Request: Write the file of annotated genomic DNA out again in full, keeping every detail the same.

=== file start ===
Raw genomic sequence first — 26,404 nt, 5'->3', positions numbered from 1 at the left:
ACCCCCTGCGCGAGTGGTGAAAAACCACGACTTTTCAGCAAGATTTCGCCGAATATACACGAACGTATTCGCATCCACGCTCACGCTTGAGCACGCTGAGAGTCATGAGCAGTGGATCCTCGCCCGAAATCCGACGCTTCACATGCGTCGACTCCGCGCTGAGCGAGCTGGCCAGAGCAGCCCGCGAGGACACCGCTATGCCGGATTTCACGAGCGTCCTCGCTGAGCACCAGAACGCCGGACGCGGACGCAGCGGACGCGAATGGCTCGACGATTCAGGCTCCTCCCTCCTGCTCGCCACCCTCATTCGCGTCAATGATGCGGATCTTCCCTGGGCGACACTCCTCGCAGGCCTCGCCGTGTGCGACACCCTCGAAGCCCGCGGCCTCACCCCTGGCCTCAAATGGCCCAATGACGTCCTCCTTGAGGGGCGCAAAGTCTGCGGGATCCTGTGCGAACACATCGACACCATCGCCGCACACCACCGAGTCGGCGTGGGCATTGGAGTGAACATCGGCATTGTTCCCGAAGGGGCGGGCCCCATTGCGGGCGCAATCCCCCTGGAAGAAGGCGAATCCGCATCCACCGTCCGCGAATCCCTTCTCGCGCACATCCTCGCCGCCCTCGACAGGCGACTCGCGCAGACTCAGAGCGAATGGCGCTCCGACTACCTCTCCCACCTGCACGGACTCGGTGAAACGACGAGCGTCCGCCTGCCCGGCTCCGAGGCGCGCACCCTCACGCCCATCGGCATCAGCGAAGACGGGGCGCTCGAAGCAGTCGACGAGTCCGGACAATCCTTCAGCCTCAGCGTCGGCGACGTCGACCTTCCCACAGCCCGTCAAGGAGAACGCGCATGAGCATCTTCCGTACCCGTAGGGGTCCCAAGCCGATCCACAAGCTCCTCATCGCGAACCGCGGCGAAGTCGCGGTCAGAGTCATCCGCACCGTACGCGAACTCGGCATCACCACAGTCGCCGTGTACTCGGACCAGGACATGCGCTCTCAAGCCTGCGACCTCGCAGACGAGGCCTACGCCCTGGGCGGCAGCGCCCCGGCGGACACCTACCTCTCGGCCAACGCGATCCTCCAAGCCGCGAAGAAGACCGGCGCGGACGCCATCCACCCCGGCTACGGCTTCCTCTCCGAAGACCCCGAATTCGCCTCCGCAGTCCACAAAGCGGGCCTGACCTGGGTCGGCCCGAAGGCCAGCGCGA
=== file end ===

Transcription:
Raw genomic sequence first — 26,404 nt, 5'->3', positions numbered from 1 at the left:
ACCCCCTGCGCGAGTGGTGAAAAACCACGACTTTTCAGCAAGATTTCGCCGAATATACACGAACGTATTCGCATCCACGCTCACGCTTGAGCACGCTGAGAGTCATGAGCAGTGGATCCTCGCCCGAAATCCGACGCTTCACATGCGTCGACTCCGCGCTGAGCGAGCTGGCCAGAGCAGCCCGCGAGGACACCGCTATGCCGGATTTCACGAGCGTCCTCGCTGAGCACCAGAACGCCGGACGCGGACGCAGCGGACGCGAATGGCTCGACGATTCAGGCTCCTCCCTCCTGCTCGCCACCCTCATTCGCGTCAATGATGCGGATCTTCCCTGGGCGACACTCCTCGCAGGCCTCGCCGTGTGCGACACCCTCGAAGCCCGCGGCCTCACCCCTGGCCTCAAATGGCCCAATGACGTCCTCCTTGAGGGGCGCAAAGTCTGCGGGATCCTGTGCGAACACATCGACACCATCGCCGCACACCACCGAGTCGGCGTGGGCATTGGAGTGAACATCGGCATTGTTCCCGAAGGGGCGGGCCCCATTGCGGGCGCAATCCCCCTGGAAGAAGGCGAATCCGCATCCACCGTCCGCGAATCCCTTCTCGCGCACATCCTCGCCGCCCTCGACAGGCGACTCGCGCAGACTCAGAGCGAATGGCGCTCCGACTACCTCTCCCACCTGCACGGACTCGGTGAAACGACGAGCGTCCGCCTGCCCGGCTCCGAGGCGCGCACCCTCACGCCCATCGGCATCAGCGAAGACGGGGCGCTCGAAGCAGTCGACGAGTCCGGACAATCCTTCAGCCTCAGCGTCGGCGACGTCGACCTTCCCACAGCCCGTCAAGGAGAACGCGCATGAGCATCTTCCGTACCCGTAGGGGTCCCAAGCCGATCCACAAGCTCCTCATCGCGAACCGCGGCGAAGTCGCGGTCAGAGTCATCCGCACCGTACGCGAACTCGGCATCACCACAGTCGCCGTGTACTCGGACCAGGACATGCGCTCTCAAGCCTGCGACCTCGCAGACGAGGCCTACGCCCTGGGCGGCAGCGCCCCGGCGGACACCTACCTCTCGGCCAACGCGATCCTCCAAGCCGCGAAGAAGACCGGCGCGGACGCCATCCACCCCGGCTACGGCTTCCTCTCCGAAGACCCCGAATTCGCCTCCGCAGTCCACAAAGCGGGCCTGACCTGGGTCGGCCCGAAGGCCAGCGCGA